Friday, March 02, 2007

Sides delivers a compelling history of the Southwest; Auster stumbles

Books now read in ’07: 17
Title: Blood and Thunder
Author: Hamilton Sides
Genre: History
Date Completed: 2-27
Pages: 402

It is fitting that Kit Carson, who achieved mythic status in his own lifetime, emerges today as the focal point and foundation of Hamilton Sides’ extraordinary history of the taming of the Southwest, Blood and Thunder. Sides weaves a compelling narrative with the skill of a novelist and with an artist’s eye for detail.

Sides opens his history with Carson, who as a teen fled Missouri and an apprenticeship as a saddlemaker for New Mexico, and concludes more than 400-pages later with his death. In between, of course, Carson was a mountain man, scout, Indian fighter, rancher and Union soldier. He was also a tool of the U.S. Army as it starved the proud Navajo into submission and herded them into an ill-considered experiment in reservation life at Bosque Redondo.

This was not a proud moment in U.S. history and no one, on either side of this grand struggle, completely escaped the taint of this shameful episode. Still, if there were no heroes, there were heroic moments and Carson inhabited more than his share of those.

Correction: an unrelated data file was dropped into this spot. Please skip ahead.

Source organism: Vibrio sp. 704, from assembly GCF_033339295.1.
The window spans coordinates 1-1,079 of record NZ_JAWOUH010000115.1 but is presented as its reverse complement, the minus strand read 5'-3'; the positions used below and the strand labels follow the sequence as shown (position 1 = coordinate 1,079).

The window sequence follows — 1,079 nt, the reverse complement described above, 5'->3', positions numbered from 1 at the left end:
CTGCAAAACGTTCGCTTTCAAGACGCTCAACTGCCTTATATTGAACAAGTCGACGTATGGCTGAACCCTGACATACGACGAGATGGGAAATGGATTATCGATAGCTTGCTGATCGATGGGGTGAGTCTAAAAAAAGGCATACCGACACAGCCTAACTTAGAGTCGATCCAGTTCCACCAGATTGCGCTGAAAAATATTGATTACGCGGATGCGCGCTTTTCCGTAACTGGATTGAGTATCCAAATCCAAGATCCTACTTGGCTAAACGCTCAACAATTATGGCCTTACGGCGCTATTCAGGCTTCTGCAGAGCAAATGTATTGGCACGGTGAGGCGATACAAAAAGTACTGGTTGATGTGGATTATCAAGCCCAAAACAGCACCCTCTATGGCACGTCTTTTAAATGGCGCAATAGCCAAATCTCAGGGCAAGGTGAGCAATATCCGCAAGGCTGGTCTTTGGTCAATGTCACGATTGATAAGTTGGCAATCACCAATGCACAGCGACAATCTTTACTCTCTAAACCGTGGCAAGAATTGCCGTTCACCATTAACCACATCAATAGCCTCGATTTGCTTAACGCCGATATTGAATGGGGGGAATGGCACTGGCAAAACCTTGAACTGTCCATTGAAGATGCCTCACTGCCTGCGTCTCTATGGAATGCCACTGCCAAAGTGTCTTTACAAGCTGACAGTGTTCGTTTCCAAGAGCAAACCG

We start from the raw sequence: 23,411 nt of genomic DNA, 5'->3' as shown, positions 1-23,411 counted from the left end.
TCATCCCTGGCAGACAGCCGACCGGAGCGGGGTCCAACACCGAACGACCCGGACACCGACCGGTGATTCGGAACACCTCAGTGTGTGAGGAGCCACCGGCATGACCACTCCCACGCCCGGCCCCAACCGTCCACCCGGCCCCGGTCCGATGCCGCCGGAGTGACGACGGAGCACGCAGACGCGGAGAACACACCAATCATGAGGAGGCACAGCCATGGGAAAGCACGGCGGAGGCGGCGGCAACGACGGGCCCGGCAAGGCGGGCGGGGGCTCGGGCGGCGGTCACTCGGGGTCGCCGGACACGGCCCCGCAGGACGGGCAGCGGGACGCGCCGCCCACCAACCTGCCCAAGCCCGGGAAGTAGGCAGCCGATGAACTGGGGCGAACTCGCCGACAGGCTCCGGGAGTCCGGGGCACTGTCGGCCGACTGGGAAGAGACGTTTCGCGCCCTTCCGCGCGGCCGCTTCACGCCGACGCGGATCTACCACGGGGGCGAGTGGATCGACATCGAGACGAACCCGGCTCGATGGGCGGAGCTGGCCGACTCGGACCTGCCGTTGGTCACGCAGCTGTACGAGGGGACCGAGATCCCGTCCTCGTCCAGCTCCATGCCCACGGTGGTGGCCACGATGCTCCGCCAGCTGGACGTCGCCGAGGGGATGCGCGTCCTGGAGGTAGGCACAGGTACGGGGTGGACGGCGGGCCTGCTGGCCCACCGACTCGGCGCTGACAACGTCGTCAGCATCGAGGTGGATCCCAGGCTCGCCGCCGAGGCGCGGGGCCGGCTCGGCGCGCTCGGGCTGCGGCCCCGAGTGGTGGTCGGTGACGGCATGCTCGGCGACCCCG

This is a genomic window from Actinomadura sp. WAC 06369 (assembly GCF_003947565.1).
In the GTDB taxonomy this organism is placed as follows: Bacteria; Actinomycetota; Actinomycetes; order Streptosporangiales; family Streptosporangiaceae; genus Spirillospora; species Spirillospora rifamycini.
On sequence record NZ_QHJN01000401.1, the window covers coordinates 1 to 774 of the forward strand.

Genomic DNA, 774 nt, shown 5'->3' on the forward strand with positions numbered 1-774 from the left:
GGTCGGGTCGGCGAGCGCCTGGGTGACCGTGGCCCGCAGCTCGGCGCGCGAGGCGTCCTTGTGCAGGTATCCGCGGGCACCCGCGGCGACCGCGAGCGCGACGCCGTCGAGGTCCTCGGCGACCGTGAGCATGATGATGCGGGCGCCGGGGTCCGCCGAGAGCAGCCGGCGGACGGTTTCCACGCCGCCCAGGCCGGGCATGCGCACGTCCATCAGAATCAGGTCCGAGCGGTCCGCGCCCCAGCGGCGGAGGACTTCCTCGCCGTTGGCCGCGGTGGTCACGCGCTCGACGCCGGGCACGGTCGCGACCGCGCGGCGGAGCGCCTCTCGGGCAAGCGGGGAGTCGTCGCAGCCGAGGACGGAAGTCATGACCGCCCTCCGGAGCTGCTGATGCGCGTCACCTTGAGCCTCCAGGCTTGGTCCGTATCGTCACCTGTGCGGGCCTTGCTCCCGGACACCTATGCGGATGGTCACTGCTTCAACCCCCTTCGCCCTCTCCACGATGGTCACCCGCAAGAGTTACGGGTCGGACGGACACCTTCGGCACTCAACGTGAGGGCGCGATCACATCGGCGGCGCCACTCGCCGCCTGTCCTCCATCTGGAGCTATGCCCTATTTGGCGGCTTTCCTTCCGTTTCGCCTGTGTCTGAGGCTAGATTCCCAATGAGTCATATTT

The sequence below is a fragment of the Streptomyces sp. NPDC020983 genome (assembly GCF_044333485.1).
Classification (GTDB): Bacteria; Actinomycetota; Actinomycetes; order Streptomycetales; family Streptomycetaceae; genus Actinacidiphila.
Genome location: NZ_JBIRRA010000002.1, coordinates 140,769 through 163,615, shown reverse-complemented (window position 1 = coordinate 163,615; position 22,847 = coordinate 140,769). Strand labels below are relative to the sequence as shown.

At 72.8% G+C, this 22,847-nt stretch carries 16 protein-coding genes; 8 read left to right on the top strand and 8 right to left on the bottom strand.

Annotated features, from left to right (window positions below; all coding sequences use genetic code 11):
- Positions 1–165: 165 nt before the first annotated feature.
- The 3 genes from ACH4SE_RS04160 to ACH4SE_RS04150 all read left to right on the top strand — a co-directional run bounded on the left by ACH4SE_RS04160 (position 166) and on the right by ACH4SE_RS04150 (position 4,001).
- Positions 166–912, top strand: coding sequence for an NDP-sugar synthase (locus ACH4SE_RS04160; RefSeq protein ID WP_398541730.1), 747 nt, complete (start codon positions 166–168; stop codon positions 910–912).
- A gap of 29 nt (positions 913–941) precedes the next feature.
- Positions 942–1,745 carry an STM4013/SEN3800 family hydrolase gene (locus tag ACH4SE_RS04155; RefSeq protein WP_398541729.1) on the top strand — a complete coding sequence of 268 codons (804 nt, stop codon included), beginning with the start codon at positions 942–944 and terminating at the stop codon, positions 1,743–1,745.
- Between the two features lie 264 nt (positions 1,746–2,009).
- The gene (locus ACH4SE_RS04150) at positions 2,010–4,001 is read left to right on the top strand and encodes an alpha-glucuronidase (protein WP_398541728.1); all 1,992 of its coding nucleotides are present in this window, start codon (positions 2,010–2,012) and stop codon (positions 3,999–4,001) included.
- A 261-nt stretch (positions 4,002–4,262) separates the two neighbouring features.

Carson isn’t the only colorful figure to inhabit this book. There is also the Pathfinder, John Charles Fremont and his wife, Jessie; General Stephen Watts Kearny; the Navajo elder Narbona and the great Navajo warrior Manuelito; as well as mad John Chivington, who was responsible for the Sand Creek massacre.

Sides has given us the definitive history of the taming of the Southwest in this sweeping, compelling history.

Books now read in ’07: 18
Title: Travels in the Scriptorium
Author: Paul Auster
Genre: Fiction
Date Completed: 3-1
Pages: 145

Is Paul Auster bored? That’s what I wondered after reading this ironic exercise in authorial onanism. There is an old man in a room. Who is he? Why is he there? Is he a prisoner? The old man, soon dubbed Mr. Blank, does not know any more than the reader about his predicament. Ultimately, we do learn that there is a purpose behind his habitation of this room, but I am not all certain it is worth 145 pages to uncover that secret. A disappointing effort from a gifted novelist.

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